There are also a few technical limitations. Unlike a desktop PC, a notebook PC isn’t
expandable. Want to upgrade the video card on your notebook? Tough luck. The
configuration you buy is the configuration you have to stick with—save for the
memory, which is just about the only thing in a notebook that you can upgrade.
And the configuration you get typically isn’t as state-of-the-art as on a comparable
desktop PC. In particular, few notebooks come with top-line graphics capabilities,
which makes them less than ideal for playing PC games and performing video edit-
ing. In fact, many notebooks don’t have the graphics horsepower to display the
Aero glass interface in Windows Vista. So if performance matters, you may want to
stick with a desktop model.
Key Elements of a Notebook PC
A notebook PC, like the one shown in Figure 2.1, looks like a smallish keyboard
with a flip-up LCD screen attached. That’s what you see, anyway; beneath the key-
board is a full-featured computer, complete with motherboard, central processing
unit, memory chips, video and audio processing circuits, hard drive, and battery.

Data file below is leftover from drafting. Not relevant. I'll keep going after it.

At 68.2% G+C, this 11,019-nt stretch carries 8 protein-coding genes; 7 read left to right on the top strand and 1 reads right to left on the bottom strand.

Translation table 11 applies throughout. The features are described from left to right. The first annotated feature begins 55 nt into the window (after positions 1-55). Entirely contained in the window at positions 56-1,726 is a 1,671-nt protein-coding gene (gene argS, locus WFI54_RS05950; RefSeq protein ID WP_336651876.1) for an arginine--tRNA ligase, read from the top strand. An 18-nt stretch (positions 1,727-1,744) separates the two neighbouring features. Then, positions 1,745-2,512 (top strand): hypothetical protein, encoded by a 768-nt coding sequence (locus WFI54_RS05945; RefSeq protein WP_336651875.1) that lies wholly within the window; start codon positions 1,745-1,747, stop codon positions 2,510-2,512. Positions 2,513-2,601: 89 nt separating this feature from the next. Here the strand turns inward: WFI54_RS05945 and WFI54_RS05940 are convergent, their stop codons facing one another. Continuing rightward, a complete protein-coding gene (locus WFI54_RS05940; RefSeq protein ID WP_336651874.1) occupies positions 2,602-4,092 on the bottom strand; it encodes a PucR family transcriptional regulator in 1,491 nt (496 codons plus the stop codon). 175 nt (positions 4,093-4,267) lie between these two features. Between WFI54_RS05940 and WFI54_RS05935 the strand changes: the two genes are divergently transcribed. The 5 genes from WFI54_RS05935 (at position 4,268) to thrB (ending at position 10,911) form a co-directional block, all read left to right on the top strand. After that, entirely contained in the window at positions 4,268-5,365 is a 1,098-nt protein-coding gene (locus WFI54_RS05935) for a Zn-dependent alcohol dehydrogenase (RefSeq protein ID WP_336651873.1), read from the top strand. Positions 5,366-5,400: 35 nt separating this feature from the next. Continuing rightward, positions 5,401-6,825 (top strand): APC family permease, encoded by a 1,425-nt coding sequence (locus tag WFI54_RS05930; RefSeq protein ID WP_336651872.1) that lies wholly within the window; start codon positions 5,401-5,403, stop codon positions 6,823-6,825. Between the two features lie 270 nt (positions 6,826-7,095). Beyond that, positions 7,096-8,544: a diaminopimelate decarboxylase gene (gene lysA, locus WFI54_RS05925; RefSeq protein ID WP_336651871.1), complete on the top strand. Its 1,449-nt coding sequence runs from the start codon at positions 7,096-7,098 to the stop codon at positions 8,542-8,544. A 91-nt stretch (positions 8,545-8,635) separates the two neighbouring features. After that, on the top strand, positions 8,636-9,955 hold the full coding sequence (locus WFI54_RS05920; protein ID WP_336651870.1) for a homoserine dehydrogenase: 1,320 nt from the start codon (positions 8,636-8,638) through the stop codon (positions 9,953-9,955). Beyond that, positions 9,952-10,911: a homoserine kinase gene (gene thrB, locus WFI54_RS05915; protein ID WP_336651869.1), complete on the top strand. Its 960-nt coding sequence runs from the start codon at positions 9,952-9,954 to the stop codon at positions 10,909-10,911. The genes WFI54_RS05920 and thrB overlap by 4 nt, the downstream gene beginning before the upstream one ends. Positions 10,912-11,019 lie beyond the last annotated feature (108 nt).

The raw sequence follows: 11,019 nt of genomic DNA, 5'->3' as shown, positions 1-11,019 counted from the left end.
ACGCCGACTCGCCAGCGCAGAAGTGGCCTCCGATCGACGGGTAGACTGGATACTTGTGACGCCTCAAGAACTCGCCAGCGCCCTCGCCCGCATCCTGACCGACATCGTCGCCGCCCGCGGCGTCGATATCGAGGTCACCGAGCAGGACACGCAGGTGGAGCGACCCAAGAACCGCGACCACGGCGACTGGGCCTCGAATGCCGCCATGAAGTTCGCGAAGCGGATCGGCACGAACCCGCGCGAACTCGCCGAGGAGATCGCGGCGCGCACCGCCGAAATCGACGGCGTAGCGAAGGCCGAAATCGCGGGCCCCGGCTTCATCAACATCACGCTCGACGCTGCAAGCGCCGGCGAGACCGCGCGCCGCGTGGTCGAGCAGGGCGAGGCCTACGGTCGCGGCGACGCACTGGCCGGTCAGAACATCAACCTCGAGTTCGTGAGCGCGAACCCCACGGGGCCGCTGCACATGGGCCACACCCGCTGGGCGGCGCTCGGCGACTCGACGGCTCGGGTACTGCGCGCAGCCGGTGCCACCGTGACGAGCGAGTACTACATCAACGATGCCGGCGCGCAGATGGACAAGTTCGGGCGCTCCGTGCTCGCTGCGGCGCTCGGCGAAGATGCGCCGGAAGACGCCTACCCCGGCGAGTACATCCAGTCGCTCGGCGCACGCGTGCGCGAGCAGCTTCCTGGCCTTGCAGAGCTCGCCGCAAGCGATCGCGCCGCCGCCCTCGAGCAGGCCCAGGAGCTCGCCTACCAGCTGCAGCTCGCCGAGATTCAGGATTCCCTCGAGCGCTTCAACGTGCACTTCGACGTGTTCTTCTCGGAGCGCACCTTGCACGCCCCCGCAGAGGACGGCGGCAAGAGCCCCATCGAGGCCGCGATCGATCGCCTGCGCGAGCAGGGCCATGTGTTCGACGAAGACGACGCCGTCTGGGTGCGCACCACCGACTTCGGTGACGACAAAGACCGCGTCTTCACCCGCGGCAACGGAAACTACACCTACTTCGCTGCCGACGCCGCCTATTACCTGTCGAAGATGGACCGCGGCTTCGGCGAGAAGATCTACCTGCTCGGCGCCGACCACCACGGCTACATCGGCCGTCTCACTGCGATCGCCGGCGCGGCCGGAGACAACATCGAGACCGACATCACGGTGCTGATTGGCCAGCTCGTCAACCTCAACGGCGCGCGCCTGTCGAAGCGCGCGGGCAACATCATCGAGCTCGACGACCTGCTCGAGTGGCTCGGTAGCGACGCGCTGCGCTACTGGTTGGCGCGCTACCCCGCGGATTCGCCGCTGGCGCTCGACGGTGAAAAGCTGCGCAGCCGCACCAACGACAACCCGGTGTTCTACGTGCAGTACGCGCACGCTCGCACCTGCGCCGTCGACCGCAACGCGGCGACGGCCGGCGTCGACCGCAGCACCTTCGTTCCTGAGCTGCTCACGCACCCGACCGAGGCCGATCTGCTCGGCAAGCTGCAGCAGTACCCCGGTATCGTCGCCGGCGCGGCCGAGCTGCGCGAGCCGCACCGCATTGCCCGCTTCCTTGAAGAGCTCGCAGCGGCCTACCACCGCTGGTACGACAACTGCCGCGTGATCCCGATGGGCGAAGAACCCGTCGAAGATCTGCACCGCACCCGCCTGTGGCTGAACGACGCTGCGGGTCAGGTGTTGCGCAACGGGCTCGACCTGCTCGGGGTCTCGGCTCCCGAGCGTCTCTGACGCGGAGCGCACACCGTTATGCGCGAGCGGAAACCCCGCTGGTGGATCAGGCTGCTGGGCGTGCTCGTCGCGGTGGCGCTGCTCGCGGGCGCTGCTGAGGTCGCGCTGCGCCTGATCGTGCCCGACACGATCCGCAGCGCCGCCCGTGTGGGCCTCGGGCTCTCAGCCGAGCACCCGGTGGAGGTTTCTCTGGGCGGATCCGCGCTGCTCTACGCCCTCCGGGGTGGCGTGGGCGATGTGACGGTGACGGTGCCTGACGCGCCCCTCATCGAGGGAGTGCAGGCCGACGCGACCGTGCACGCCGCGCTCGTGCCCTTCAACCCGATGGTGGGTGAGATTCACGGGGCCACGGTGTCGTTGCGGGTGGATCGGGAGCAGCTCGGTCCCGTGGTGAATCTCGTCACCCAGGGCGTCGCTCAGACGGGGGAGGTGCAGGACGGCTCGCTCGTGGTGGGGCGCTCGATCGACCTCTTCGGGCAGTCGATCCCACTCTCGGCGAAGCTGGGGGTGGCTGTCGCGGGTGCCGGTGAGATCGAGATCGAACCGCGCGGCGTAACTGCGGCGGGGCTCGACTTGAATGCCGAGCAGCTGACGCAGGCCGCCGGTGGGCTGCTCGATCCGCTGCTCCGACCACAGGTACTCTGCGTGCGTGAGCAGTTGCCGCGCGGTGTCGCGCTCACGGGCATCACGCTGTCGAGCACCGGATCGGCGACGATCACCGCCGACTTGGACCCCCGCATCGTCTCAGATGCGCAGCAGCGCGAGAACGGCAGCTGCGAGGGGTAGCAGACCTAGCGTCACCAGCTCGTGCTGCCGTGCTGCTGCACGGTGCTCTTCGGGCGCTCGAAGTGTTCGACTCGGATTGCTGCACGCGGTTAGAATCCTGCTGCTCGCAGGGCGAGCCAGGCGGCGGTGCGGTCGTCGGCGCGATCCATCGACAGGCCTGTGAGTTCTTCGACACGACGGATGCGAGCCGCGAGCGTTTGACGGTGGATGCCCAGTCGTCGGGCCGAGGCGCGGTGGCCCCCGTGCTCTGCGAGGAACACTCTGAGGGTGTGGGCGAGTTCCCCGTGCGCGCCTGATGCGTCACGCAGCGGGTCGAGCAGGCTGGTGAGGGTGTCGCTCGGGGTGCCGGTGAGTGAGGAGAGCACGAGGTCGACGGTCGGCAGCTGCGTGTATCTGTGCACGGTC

CHAPTER 2 UNDERSTANDING NOTEBOOK PCS
A typical laptop
components in a
When the screen is folded down, the PC is portable; when the screen is flipped up,
the keyboard is exposed. On the keyboard is some sort of built-in pointing device,
which is used in place of a standalone mouse. Most notebooks today use a touchpad
pointing device; you move your fingers around the touchpad to move the onscreen
cursor and then click one of the buttons underneath the touchpad the same way
you’d click a mouse.
If you look closely, you’ll also see two built-in
speakers, typically just above the top edge of
the keyboard. Most notebooks also have an
earphone jack, which you can use to connect a
set of headphones or earbuds, the better to lis-
ten to music in a public place. (When you con-
nect a set of headphones or earbuds, the
built-in speakers are automatically muted.)
Somewhere on the notebook—either on the side
or along the back edge—should be a row of
connecting ports, like that shown in Figure 2.2.
Most notebooks have two or more USB connec-
tors, an Ethernet connector (for connecting to a wired network), a VGA video con-
nector (for connecting to an external display monitor), and perhaps a FireWire
connector (for connecting a digital camcorder). Some notebooks also have dedicated
ports you can use to connect an external mouse and keyboard, in case you don’t
like using the built-in keyboard and pointing device.
ABSOLUTE BEGINNER’S GUIDE TO COMPUTER BASICS
If you have a portable PC,
you don’t have to use the
built-in pointing device.
Most portables let you attach
an external mouse, which
then can be used in addi-
tion to the internal device.